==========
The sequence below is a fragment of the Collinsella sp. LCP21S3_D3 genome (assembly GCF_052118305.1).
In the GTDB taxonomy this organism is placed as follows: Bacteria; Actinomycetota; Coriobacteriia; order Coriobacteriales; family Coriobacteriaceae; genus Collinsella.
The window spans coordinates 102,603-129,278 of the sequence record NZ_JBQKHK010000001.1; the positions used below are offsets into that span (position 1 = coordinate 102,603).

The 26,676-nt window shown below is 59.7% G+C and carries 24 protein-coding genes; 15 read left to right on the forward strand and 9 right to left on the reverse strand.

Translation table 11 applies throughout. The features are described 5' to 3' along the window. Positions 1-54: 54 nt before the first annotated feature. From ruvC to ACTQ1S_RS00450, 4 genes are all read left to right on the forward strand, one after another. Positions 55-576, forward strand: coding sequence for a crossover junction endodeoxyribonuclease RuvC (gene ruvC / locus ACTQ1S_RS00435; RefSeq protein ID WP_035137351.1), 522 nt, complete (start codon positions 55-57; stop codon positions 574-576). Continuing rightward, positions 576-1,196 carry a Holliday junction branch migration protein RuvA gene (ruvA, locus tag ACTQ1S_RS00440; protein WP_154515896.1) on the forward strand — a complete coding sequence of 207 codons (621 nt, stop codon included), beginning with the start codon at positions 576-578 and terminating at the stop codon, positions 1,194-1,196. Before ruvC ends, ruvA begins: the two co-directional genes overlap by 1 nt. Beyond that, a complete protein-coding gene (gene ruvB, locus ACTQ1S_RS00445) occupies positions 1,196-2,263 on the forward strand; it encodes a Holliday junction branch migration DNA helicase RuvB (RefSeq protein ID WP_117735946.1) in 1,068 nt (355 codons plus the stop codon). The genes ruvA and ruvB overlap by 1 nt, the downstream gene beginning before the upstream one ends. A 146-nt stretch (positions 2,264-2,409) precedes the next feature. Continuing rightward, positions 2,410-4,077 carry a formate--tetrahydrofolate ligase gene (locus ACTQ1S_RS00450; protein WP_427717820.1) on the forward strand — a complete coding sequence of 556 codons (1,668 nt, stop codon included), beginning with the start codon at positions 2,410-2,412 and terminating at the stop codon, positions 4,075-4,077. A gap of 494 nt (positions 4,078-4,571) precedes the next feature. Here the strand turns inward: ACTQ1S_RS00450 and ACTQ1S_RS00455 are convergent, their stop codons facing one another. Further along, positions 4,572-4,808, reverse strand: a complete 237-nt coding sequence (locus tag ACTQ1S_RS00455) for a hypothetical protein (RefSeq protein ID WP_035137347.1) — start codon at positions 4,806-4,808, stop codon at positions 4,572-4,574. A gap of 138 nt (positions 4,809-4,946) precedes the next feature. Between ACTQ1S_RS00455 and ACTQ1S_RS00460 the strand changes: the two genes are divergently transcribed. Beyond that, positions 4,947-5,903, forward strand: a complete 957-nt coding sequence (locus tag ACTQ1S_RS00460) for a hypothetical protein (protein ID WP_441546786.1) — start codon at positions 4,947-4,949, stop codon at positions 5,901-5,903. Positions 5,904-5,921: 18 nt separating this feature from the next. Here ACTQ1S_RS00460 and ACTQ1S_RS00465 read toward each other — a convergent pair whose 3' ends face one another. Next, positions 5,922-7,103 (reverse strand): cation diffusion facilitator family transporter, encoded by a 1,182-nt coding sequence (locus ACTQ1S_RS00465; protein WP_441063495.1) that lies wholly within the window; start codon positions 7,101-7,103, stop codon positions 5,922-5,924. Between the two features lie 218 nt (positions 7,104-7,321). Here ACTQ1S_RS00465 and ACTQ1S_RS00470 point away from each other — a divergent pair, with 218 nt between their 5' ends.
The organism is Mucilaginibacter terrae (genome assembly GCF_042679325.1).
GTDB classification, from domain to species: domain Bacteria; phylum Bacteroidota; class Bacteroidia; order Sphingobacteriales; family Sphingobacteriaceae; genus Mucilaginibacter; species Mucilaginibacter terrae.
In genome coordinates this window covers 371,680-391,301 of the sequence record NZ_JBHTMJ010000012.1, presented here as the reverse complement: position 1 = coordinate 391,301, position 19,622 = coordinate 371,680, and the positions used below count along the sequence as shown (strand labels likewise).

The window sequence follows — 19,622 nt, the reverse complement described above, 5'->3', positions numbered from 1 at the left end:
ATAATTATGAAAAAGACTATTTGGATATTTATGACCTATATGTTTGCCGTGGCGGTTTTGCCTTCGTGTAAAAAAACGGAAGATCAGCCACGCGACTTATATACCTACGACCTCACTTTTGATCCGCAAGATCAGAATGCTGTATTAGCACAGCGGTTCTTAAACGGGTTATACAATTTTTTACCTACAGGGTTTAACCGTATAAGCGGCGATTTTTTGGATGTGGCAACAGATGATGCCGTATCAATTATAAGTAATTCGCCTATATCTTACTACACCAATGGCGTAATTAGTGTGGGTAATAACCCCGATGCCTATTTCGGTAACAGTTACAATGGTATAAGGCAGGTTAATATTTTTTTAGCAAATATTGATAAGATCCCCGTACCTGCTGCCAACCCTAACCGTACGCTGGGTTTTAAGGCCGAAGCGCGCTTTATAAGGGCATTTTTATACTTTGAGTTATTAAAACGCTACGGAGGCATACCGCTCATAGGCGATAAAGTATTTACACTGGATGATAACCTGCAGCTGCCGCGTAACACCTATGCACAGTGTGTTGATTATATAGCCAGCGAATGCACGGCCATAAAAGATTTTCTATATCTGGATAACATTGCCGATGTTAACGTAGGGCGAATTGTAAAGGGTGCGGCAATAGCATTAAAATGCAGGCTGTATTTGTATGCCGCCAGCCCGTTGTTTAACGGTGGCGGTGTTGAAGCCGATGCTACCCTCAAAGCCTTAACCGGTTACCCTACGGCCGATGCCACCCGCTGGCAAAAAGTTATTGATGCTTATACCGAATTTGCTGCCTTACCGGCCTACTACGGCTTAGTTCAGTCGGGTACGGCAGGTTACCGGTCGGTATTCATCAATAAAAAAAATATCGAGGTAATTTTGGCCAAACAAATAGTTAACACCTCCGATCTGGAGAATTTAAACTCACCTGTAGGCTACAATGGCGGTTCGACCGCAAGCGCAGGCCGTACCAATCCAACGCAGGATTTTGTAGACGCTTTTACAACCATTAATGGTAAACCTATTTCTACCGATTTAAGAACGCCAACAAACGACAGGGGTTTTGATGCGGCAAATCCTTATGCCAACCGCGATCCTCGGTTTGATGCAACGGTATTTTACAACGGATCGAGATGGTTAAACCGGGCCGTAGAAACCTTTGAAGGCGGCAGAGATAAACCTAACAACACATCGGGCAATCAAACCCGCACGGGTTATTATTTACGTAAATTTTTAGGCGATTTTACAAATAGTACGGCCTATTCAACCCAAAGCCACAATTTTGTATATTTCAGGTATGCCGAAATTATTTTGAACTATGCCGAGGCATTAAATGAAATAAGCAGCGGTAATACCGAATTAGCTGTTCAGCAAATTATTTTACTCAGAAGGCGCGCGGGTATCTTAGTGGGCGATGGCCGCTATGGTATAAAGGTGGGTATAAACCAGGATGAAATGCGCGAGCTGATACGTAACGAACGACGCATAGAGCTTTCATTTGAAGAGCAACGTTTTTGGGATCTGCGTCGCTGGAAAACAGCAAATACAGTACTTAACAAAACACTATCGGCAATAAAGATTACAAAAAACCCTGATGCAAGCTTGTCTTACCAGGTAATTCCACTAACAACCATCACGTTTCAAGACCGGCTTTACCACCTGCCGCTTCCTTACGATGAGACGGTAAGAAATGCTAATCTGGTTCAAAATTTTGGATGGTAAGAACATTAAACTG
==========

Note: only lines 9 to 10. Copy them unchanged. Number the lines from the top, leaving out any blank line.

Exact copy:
The window sequence follows — 19,622 nt, the reverse complement described above, 5'->3', positions numbered from 1 at the left end:
ATAATTATGAAAAAGACTATTTGGATATTTATGACCTATATGTTTGCCGTGGCGGTTTTGCCTTCGTGTAAAAAAACGGAAGATCAGCCACGCGACTTATATACCTACGACCTCACTTTTGATCCGCAAGATCAGAATGCTGTATTAGCACAGCGGTTCTTAAACGGGTTATACAATTTTTTACCTACAGGGTTTAACCGTATAAGCGGCGATTTTTTGGATGTGGCAACAGATGATGCCGTATCAATTATAAGTAATTCGCCTATATCTTACTACACCAATGGCGTAATTAGTGTGGGTAATAACCCCGATGCCTATTTCGGTAACAGTTACAATGGTATAAGGCAGGTTAATATTTTTTTAGCAAATATTGATAAGATCCCCGTACCTGCTGCCAACCCTAACCGTACGCTGGGTTTTAAGGCCGAAGCGCGCTTTATAAGGGCATTTTTATACTTTGAGTTATTAAAACGCTACGGAGGCATACCGCTCATAGGCGATAAAGTATTTACACTGGATGATAACCTGCAGCTGCCGCGTAACACCTATGCACAGTGTGTTGATTATATAGCCAGCGAATGCACGGCCATAAAAGATTTTCTATATCTGGATAACATTGCCGATGTTAACGTAGGGCGAATTGTAAAGGGTGCGGCAATAGCATTAAAATGCAGGCTGTATTTGTATGCCGCCAGCCCGTTGTTTAACGGTGGCGGTGTTGAAGCCGATGCTACCCTCAAAGCCTTAACCGGTTACCCTACGGCCGATGCCACCCGCTGGCAAAAAGTTATTGATGCTTATACCGAATTTGCTGCCTTACCGGCCTACTACGGCTTAGTTCAGTCGGGTACGGCAGGTTACCGGTCGGTATTCATCAATAAAAAAAATATCGAGGTAATTTTGGCCAAACAAATAGTTAACACCTCCGATCTGGAGAATTTAAACTCACCTGTAGGCTACAATGGCGGTTCGACCGCAAGCGCAGGCCGTACCAATCCAACGCAGGATTTTGTAGACGCTTTTACAACCATTAATGGTAAACCTATTTCTACCGATTTAAGAACGCCAACAAACGACAGGGGTTTTGATGCGGCAAATCCTTATGCCAACCGCGATCCTCGGTTTGATGCAACGGTATTTTACAACGGATCGAGATGGTTAAACCGGGCCGTAGAAACCTTTGAAGGCGGCAGAGATAAACCTAACAACACATCGGGCAATCAAACCCGCACGGGTTATTATTTACGTAAATTTTTAGGCGATTTTACAAATAGTACGGCCTATTCAACCCAAAGCCACAATTTTGTATATTTCAGGTATGCCGAAATTATTTTGAACTATGCCGAGGCATTAAATGAAATAAGCAGCGGTAATACCGAATTAGCTGTTCAGCAAATTATTTTACTCAGAAGGCGCGCGGGTATCTTAGTGGGCGATGGCCGCTATGGTATAAAGGTGGGTATAAACCAGGATGAAATGCGCGAGCTGATACGTAACGAACGACGCATAGAGCTTTCATTTGAAGAGCAACGTTTTTGGGATCTGCGTCGCTGGAAAACAGCAAATACAGTACTTAACAAAACACTATCGGCAATAAAGATTACAAAAAACCCTGATGCAAGCTTGTCTTACCAGGTAATTCCACTAACAACCATCACGTTTCAAGACCGGCTTTACCACCTGCCGCTTCCTTACGATGAGACGGTAAGAAATGCTAATCTGGTTCAAAATTTTGGATGGTAAGAACATTAAACTG